Luke indicated that Jesus said to be on guard or aware (Προσέχετε δὲ ἑαυτοῖς), so that their hearts should not be weighed down (μή ποτε βαρηθῶσιν ὑμῶν αἱ καρδίαι) with dissipation (ἐν κραιπάλῃ), drunkenness (καὶ μέθῃ), and the daily worries of this life (καὶ μερίμναις βιωτικαῖς). Luke was the only Greek biblical writer to use this term κραιπάλῃ, that means drunken nausea or drunken dissipation. Thus, the day of the end times would not suddenly catch you unexpectedly (καὶ ἐπιστῇ ἐφ’ ὑμᾶς αἰφνίδιος ἡ ἡμέρα ἐκείνη). There is something similar in Matthew, chapter 24:43 and Mark, chapter 13:35. Mark indicated that Jesus said that they were to be aware (Βλέπετε) and alert all the time (ἀγρυπνεῖτε), because they did not know (οὐκ οἴδατε) when the end times (γὰρ πότε ὁ καιρός ἐστιν) would come. Luke, chapter 12:39-40, also had something similar about the thief at night. Jesus warned his disciples to be vigilant. They were to stay awake (γρηγορεῖτε οὖν), because they did not know on what day (ὅτι οὐκ οἴδατε ποίᾳ ἡμέρᾳ) the Lord was coming (ὁ κύριος ὑμῶν ἔρχεται). Therefore, they had to be ready or prepared (διὰ τοῦτο καὶ ὑμεῖς γίνεσθε ἕτοιμοι) for the coming of the Son of Man (ὁ Υἱὸς τοῦ ἀνθρώπου ἔρχεται) because he would be coming at an unexpected hour (ὅτι ᾗ οὐ δοκεῖτε ὥρᾳ). This is also similar to the parable ending in Matthew, chapter 25:13, about the virgins at the wedding being vigilant. This was a simple message to be vigilant all the time, because your end or the end of the world could happen at any time. Are you ready to go?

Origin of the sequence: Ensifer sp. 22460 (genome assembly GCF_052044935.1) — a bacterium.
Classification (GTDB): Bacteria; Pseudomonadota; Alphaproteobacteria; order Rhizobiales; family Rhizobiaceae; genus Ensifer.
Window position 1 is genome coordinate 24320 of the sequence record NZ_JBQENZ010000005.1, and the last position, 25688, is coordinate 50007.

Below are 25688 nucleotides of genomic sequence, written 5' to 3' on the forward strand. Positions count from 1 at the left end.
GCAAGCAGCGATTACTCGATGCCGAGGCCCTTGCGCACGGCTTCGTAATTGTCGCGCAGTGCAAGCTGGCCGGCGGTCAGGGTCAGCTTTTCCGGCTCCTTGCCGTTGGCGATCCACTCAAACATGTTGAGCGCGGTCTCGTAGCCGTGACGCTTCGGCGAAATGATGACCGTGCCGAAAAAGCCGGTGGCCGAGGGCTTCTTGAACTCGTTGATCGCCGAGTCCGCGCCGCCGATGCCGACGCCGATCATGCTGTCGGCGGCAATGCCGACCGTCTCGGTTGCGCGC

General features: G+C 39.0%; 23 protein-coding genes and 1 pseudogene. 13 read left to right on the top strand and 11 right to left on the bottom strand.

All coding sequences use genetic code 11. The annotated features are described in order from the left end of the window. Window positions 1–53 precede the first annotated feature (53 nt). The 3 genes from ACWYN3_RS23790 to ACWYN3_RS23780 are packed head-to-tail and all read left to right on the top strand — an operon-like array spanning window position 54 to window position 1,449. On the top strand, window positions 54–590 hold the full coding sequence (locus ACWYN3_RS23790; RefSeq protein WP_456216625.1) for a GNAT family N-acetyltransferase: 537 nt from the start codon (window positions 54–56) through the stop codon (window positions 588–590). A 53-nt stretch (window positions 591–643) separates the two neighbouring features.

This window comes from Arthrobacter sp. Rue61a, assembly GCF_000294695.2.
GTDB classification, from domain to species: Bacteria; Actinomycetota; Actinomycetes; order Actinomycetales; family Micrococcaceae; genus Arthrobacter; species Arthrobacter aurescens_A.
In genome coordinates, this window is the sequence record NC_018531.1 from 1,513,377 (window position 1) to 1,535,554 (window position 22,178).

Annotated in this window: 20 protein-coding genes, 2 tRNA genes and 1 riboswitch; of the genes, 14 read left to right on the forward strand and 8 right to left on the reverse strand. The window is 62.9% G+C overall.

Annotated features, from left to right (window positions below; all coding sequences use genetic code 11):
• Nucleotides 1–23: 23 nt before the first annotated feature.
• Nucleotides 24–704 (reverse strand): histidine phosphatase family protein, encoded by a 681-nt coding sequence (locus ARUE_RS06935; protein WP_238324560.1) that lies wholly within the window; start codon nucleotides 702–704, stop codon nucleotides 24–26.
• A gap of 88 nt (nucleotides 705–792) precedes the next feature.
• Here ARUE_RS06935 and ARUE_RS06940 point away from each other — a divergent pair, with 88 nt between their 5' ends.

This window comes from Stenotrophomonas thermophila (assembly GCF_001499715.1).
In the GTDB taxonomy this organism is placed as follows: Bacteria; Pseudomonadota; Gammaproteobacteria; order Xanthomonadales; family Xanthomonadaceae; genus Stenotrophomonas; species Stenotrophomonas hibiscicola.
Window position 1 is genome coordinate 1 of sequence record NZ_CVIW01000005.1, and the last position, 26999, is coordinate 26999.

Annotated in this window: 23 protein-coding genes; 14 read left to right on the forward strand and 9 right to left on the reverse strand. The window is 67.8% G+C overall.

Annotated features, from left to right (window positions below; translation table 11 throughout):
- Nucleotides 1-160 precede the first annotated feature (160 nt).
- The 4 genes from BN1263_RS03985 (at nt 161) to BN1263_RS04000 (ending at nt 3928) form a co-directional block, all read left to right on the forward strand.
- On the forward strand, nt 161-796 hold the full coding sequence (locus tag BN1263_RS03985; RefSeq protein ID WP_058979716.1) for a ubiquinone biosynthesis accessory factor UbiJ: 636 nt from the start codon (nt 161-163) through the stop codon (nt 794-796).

Luke indicated that Jesus said to this blind beggar (καὶ ὁ Ἰησοῦς εἶπεν αὐτῷ) that he should receive his sight (Ἀνάβλεψον), because his faith (ἡ πίστις σου) had saved him (ἡ πίστις σου). Both Matthew, chapter 20:34, and Mark, chapter 10:52, are similar. Matthew said that Jesus was moved with compassion and pity on both blind men (σπλαγχνισθεὶς δὲ), so that he touched their eyes (ὁ Ἰησοῦς ἥψατο τῶν ὀμμάτων αὐτῶν). Immediately (καὶ εὐθέως), they regained their sight (ἀνέβλεψαν) and followed him (καὶ ἠκολούθησαν αὐτῷ). Mark, like Luke, did not mention compassion or pity. Neither did Jesus touch his eyes. Instead, Mark indicated that Jesus told Bartimaeus to go (καὶ ὁ Ἰησοῦς εἶπεν αὐτῷ Ὕπαγε), because his faith had healed him (ἡ πίστις σου σέσωκέν σε). Does faith play an important role in your life?